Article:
In 2016 in the UK, women outnumbered men by roughly 893,000. Moreover, nearly 50% of the world's population is female.

So why is it that women hold just 15% of board seats across the globe?

It's worth bearing in mind that this figure is up from 12% in 2015 so things are changing, albeit slowly, and corporate diversity is an increasingly hot topic. Still, a recent survey from the Women Corporate Directors Foundation uncovered a worrying belief among male execs that "there is a lack of qualified female director candidates."


Our own high-level placements tell a different story entirely. We have demonstrated they are out there but we can see that traditional search methods are failing to identify them. Brilliant leaders simply aren't being connected to the right roles.

How Nurole works for organisations looking to hire more diverse candidates for their board and senior executive roles.

Why is board diversity important?

Public companies

When FTSE 250-listed asset management company ICG wanted to find a top candidate with knowledge of the US market for their board, they were thrilled to hire Amy Schioldager, a former member of Blackrock's Global Executive committee based out in Los Angeles. However, says ICG chair Kevin Parry, "We simply wouldn't have found her in the UK using a traditional executive search process."

Unfortunately this is a pattern we see repeating.

There was no shortage of qualified candidates when JPMorgan Russian Securities hired rising star and first time non-executive Tamara Sakovska from Global Family Partners when they needed a non-executive director with experience of investing in the Russian markets. There was no shortage of great options when German based Zeal PLC hired Leslie Ann Read, the former CFO of Go PLC, as their audit chair.

Nor indeed was there a lack of choice for Standard Life Equity Income Trust when they appointed Caroline Hitch from HSBC Global Asset Management as a non-executive director. They sought a candidate with a record of achievement in their executive career, experience at board level, and familiarity with the investment world. And that's what they got.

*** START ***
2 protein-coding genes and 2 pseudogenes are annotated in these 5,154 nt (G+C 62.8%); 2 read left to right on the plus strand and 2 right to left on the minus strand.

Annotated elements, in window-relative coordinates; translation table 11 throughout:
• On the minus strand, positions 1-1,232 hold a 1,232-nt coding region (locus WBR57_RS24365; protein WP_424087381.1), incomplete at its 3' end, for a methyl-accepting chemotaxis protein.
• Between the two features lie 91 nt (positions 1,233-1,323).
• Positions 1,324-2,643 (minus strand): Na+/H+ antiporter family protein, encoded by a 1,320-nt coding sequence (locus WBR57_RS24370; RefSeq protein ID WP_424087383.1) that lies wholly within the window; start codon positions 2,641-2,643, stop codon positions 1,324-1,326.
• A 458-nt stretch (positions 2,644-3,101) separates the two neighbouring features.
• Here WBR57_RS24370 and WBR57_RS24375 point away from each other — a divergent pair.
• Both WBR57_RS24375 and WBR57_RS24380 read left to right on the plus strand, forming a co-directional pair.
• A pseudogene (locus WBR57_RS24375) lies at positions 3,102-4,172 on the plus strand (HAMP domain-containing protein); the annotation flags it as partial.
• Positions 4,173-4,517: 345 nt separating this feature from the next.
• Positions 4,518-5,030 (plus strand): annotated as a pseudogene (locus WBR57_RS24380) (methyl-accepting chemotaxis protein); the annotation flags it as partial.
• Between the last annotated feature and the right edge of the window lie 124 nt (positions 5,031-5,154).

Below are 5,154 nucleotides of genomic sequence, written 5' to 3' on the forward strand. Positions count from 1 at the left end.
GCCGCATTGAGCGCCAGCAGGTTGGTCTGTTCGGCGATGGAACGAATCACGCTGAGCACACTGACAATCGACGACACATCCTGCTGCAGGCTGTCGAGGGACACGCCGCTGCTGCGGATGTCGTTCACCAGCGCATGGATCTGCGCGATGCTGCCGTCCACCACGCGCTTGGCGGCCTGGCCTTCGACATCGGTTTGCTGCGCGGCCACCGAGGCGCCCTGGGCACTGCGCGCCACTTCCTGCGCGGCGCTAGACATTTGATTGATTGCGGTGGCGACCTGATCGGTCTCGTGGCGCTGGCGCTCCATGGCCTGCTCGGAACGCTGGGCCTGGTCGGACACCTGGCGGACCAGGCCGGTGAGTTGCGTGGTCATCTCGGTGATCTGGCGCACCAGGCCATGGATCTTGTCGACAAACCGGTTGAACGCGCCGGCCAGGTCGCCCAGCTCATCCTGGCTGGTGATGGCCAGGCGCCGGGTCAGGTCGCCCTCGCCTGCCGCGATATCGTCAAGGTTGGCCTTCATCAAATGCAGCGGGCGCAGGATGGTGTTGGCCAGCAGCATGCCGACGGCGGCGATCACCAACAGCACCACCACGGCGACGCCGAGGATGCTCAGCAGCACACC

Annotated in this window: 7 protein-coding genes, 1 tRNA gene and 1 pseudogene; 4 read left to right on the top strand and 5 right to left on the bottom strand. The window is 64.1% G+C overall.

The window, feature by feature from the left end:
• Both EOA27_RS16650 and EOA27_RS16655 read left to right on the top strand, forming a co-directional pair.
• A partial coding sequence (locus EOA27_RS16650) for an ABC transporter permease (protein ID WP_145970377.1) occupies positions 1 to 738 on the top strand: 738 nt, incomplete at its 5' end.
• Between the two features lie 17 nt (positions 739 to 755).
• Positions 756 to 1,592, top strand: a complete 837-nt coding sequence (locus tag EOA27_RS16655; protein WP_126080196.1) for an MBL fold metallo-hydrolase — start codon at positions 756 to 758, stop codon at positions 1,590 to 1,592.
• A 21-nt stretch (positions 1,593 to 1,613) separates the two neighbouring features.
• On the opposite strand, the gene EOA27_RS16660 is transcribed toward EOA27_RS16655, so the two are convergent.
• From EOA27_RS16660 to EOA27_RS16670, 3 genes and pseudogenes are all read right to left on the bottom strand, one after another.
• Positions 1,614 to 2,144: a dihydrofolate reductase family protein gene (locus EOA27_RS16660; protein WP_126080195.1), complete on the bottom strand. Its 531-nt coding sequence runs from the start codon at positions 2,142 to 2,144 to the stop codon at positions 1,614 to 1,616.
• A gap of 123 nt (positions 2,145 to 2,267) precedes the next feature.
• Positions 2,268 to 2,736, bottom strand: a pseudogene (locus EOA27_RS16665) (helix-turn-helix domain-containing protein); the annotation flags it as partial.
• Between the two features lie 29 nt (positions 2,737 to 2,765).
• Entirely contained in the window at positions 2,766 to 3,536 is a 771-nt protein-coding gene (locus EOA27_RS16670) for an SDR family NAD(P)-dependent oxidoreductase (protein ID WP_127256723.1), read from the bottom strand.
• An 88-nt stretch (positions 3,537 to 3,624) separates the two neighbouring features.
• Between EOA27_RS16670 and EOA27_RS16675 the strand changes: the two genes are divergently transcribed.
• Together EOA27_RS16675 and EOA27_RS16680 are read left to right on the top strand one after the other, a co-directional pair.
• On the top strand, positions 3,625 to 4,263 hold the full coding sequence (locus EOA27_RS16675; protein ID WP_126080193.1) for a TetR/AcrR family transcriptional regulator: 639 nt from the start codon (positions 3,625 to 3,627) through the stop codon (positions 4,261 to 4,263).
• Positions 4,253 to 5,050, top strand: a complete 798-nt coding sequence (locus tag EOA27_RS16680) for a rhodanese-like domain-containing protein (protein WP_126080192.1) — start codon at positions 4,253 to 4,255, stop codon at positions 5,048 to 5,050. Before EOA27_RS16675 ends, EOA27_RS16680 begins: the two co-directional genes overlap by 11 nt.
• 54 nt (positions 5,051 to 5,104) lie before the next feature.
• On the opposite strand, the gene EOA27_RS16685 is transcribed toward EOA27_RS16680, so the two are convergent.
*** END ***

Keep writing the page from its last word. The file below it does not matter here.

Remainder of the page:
FTSE 250 Merchants Trust PLC were so delighted with the quality of the candidates they saw that they couldn't decide between them and ended up hiring two new non-executive directors, including Reed Elsevier's Sybella Stanley and former Times assistant editor Mary Ann Sieghart. So too for FTSE 250 UBM's group HR director Eleanor Philips who hired Lucy Dimes as CEO EMEA to lead a digital transformation, having been pleased by the "reach, and the quantity and quality of responses".

Private companies

Some might argue public companies are under pressure to hire female board members but we are still seeing the same pattern emerging among private equity investors where no such pressure exists.

HgCapital thought they were looking for a needle in the haystack when they wanted an Italian-speaking chair with experience in the Italian telecoms market to support growth in their portfolio company Mobyt. Yet Tom Madison, head of Talent, was "astounded at the quality and breadth of candidates" when they hired Forbes 34th most powerful woman in the world and then CEO of Brasil Telecom, Carla Cico.